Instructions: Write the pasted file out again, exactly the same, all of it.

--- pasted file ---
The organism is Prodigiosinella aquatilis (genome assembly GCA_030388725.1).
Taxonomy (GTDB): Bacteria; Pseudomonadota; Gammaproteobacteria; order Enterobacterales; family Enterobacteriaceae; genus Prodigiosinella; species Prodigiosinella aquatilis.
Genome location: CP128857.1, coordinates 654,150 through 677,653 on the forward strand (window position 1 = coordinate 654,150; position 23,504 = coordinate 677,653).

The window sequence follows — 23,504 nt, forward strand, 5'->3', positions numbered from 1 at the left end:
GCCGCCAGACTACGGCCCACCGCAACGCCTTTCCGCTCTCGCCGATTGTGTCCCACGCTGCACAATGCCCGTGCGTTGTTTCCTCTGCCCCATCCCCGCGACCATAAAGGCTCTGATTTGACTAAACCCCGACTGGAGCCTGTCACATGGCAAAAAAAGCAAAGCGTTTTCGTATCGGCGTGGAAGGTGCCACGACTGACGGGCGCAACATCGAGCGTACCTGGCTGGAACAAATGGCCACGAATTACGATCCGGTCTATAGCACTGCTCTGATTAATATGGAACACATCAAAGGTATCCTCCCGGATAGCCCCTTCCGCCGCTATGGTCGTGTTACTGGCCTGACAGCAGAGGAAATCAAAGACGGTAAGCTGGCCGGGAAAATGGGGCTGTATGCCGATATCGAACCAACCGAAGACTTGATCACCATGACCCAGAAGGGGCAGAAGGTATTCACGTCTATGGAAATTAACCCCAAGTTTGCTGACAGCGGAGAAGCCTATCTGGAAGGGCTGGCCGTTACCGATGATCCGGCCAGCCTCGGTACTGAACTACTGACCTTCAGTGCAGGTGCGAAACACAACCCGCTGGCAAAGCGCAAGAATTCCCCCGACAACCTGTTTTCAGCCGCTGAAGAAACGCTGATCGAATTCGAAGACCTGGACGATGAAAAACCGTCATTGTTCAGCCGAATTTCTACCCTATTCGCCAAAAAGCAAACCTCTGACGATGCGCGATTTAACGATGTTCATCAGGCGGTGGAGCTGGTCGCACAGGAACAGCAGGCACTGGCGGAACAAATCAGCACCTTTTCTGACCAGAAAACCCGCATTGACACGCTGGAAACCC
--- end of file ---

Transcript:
The organism is Prodigiosinella aquatilis (genome assembly GCA_030388725.1).
Taxonomy (GTDB): Bacteria; Pseudomonadota; Gammaproteobacteria; order Enterobacterales; family Enterobacteriaceae; genus Prodigiosinella; species Prodigiosinella aquatilis.
Genome location: CP128857.1, coordinates 654,150 through 677,653 on the forward strand (window position 1 = coordinate 654,150; position 23,504 = coordinate 677,653).

The window sequence follows — 23,504 nt, forward strand, 5'->3', positions numbered from 1 at the left end:
GCCGCCAGACTACGGCCCACCGCAACGCCTTTCCGCTCTCGCCGATTGTGTCCCACGCTGCACAATGCCCGTGCGTTGTTTCCTCTGCCCCATCCCCGCGACCATAAAGGCTCTGATTTGACTAAACCCCGACTGGAGCCTGTCACATGGCAAAAAAAGCAAAGCGTTTTCGTATCGGCGTGGAAGGTGCCACGACTGACGGGCGCAACATCGAGCGTACCTGGCTGGAACAAATGGCCACGAATTACGATCCGGTCTATAGCACTGCTCTGATTAATATGGAACACATCAAAGGTATCCTCCCGGATAGCCCCTTCCGCCGCTATGGTCGTGTTACTGGCCTGACAGCAGAGGAAATCAAAGACGGTAAGCTGGCCGGGAAAATGGGGCTGTATGCCGATATCGAACCAACCGAAGACTTGATCACCATGACCCAGAAGGGGCAGAAGGTATTCACGTCTATGGAAATTAACCCCAAGTTTGCTGACAGCGGAGAAGCCTATCTGGAAGGGCTGGCCGTTACCGATGATCCGGCCAGCCTCGGTACTGAACTACTGACCTTCAGTGCAGGTGCGAAACACAACCCGCTGGCAAAGCGCAAGAATTCCCCCGACAACCTGTTTTCAGCCGCTGAAGAAACGCTGATCGAATTCGAAGACCTGGACGATGAAAAACCGTCATTGTTCAGCCGAATTTCTACCCTATTCGCCAAAAAGCAAACCTCTGACGATGCGCGATTTAACGATGTTCATCAGGCGGTGGAGCTGGTCGCACAGGAACAGCAGGCACTGGCGGAACAAATCAGCACCTTTTCTGACCAGAAAACCCGCATTGACACGCTGGAAACCC